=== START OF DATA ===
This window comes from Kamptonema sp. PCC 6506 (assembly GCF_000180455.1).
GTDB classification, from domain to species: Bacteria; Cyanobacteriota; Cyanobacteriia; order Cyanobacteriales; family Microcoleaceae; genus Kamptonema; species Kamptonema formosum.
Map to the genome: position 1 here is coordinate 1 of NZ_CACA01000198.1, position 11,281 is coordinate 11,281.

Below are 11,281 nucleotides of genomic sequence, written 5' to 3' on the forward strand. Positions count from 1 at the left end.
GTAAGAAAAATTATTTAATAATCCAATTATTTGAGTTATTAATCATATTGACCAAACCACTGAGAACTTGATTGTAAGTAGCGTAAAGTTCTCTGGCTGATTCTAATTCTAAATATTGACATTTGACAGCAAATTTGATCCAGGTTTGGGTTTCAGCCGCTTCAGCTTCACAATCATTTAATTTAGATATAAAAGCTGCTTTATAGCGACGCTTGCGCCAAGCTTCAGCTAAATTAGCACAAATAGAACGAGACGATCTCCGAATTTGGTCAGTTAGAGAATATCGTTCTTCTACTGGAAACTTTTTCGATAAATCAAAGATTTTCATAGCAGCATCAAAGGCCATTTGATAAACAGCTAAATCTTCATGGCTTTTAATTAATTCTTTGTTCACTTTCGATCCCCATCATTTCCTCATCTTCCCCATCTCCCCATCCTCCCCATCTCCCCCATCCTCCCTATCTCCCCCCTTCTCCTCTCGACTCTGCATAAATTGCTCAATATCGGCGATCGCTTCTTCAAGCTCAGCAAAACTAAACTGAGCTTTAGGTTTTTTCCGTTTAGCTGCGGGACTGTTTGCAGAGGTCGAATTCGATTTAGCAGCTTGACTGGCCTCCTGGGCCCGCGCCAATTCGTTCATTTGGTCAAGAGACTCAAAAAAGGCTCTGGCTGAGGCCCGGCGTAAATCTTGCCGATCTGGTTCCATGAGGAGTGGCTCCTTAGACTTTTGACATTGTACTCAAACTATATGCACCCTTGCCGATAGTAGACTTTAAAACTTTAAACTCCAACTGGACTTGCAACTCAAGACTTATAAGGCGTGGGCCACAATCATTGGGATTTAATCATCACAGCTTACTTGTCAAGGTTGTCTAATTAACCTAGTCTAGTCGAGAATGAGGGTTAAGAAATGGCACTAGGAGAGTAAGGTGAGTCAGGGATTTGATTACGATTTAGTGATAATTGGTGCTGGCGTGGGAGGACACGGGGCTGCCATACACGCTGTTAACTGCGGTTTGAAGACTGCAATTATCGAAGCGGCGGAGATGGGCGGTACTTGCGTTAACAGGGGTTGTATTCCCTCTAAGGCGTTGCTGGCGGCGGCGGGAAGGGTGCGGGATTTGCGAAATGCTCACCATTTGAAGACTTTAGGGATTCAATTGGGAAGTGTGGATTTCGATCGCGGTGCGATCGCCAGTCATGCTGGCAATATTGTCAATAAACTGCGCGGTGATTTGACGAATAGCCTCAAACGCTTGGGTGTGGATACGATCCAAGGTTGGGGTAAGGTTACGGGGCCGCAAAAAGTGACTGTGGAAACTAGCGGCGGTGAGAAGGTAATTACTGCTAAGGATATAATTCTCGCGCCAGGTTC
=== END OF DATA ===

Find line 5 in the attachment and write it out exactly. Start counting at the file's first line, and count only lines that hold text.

GTAAGAAAAATTATTTAATAATCCAATTATTTGAGTTATTAATCATATTGACCAAACCACTGAGAACTTGATTGTAAGTAGCGTAAAGTTCTCTGGCTGATTCTAATTCTAAATATTGACATTTGACAGCAAATTTGATCCAGGTTTGGGTTTCAGCCGCTTCAGCTTCACAATCATTTAATTTAGATATAAAAGCTGCTTTATAGCGACGCTTGCGCCAAGCTTCAGCTAAATTAGCACAAATAGAACGAGACGATCTCCGAATTTGGTCAGTTAGAGAATATCGTTCTTCTACTGGAAACTTTTTCGATAAATCAAAGATTTTCATAGCAGCATCAAAGGCCATTTGATAAACAGCTAAATCTTCATGGCTTTTAATTAATTCTTTGTTCACTTTCGATCCCCATCATTTCCTCATCTTCCCCATCTCCCCATCCTCCCCATCTCCCCCATCCTCCCTATCTCCCCCCTTCTCCTCTCGACTCTGCATAAATTGCTCAATATCGGCGATCGCTTCTTCAAGCTCAGCAAAACTAAACTGAGCTTTAGGTTTTTTCCGTTTAGCTGCGGGACTGTTTGCAGAGGTCGAATTCGATTTAGCAGCTTGACTGGCCTCCTGGGCCCGCGCCAATTCGTTCATTTGGTCAAGAGACTCAAAAAAGGCTCTGGCTGAGGCCCGGCGTAAATCTTGCCGATCTGGTTCCATGAGGAGTGGCTCCTTAGACTTTTGACATTGTACTCAAACTATATGCACCCTTGCCGATAGTAGACTTTAAAACTTTAAACTCCAACTGGACTTGCAACTCAAGACTTATAAGGCGTGGGCCACAATCATTGGGATTTAATCATCACAGCTTACTTGTCAAGGTTGTCTAATTAACCTAGTCTAGTCGAGAATGAGGGTTAAGAAATGGCACTAGGAGAGTAAGGTGAGTCAGGGATTTGATTACGATTTAGTGATAATTGGTGCTGGCGTGGGAGGACACGGGGCTGCCATACACGCTGTTAACTGCGGTTTGAAGACTGCAATTATCGAAGCGGCGGAGATGGGCGGTACTTGCGTTAACAGGGGTTGTATTCCCTCTAAGGCGTTGCTGGCGGCGGCGGGAAGGGTGCGGGATTTGCGAAATGCTCACCATTTGAAGACTTTAGGGATTCAATTGGGAAGTGTGGATTTCGATCGCGGTGCGATCGCCAGTCATGCTGGCAATATTGTCAATAAACTGCGCGGTGATTTGACGAATAGCCTCAAACGCTTGGGTGTGGATACGATCCAAGGTTGGGGTAAGGTTACGGGGCCGCAAAAAGTGACTGTGGAAACTAGCGGCGGTGAGAAGGTAATTACTGCTAAGGATATAATTCTCGCGCCAGGTTC